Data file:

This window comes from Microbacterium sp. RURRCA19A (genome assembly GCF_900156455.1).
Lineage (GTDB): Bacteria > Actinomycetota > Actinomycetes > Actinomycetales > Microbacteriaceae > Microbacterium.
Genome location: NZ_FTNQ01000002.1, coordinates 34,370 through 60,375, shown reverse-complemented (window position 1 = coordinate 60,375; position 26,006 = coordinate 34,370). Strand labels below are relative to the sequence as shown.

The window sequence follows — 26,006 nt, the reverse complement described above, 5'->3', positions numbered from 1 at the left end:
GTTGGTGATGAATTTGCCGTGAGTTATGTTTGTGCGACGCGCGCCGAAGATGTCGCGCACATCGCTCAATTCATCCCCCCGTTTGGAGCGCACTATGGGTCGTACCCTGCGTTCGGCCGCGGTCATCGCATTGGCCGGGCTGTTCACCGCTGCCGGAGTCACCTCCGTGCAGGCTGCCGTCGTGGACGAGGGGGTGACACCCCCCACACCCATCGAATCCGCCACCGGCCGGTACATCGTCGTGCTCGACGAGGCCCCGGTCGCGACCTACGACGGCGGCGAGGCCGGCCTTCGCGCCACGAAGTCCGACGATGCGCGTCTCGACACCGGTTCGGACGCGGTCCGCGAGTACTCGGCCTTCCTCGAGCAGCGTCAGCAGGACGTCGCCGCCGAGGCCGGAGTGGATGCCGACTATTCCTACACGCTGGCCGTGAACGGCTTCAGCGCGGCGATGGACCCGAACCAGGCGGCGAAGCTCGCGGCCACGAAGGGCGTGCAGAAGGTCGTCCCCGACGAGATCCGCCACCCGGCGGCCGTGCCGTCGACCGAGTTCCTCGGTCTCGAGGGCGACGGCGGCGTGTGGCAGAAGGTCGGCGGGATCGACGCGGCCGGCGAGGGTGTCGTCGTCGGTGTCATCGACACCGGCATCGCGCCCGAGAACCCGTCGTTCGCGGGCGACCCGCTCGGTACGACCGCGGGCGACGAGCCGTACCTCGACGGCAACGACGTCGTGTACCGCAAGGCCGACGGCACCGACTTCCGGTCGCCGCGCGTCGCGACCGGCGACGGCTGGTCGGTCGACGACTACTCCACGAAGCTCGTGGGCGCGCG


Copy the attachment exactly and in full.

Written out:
This window comes from Microbacterium sp. RURRCA19A (genome assembly GCF_900156455.1).
Lineage (GTDB): Bacteria > Actinomycetota > Actinomycetes > Actinomycetales > Microbacteriaceae > Microbacterium.
Genome location: NZ_FTNQ01000002.1, coordinates 34,370 through 60,375, shown reverse-complemented (window position 1 = coordinate 60,375; position 26,006 = coordinate 34,370). Strand labels below are relative to the sequence as shown.

The window sequence follows — 26,006 nt, the reverse complement described above, 5'->3', positions numbered from 1 at the left end:
GTTGGTGATGAATTTGCCGTGAGTTATGTTTGTGCGACGCGCGCCGAAGATGTCGCGCACATCGCTCAATTCATCCCCCCGTTTGGAGCGCACTATGGGTCGTACCCTGCGTTCGGCCGCGGTCATCGCATTGGCCGGGCTGTTCACCGCTGCCGGAGTCACCTCCGTGCAGGCTGCCGTCGTGGACGAGGGGGTGACACCCCCCACACCCATCGAATCCGCCACCGGCCGGTACATCGTCGTGCTCGACGAGGCCCCGGTCGCGACCTACGACGGCGGCGAGGCCGGCCTTCGCGCCACGAAGTCCGACGATGCGCGTCTCGACACCGGTTCGGACGCGGTCCGCGAGTACTCGGCCTTCCTCGAGCAGCGTCAGCAGGACGTCGCCGCCGAGGCCGGAGTGGATGCCGACTATTCCTACACGCTGGCCGTGAACGGCTTCAGCGCGGCGATGGACCCGAACCAGGCGGCGAAGCTCGCGGCCACGAAGGGCGTGCAGAAGGTCGTCCCCGACGAGATCCGCCACCCGGCGGCCGTGCCGTCGACCGAGTTCCTCGGTCTCGAGGGCGACGGCGGCGTGTGGCAGAAGGTCGGCGGGATCGACGCGGCCGGCGAGGGTGTCGTCGTCGGTGTCATCGACACCGGCATCGCGCCCGAGAACCCGTCGTTCGCGGGCGACCCGCTCGGTACGACCGCGGGCGACGAGCCGTACCTCGACGGCAACGACGTCGTGTACCGCAAGGCCGACGGCACCGACTTCCGGTCGCCGCGCGTCGCGACCGGCGACGGCTGGTCGGTCGACGACTACTCCACGAAGCTCGTGGGCGCGCG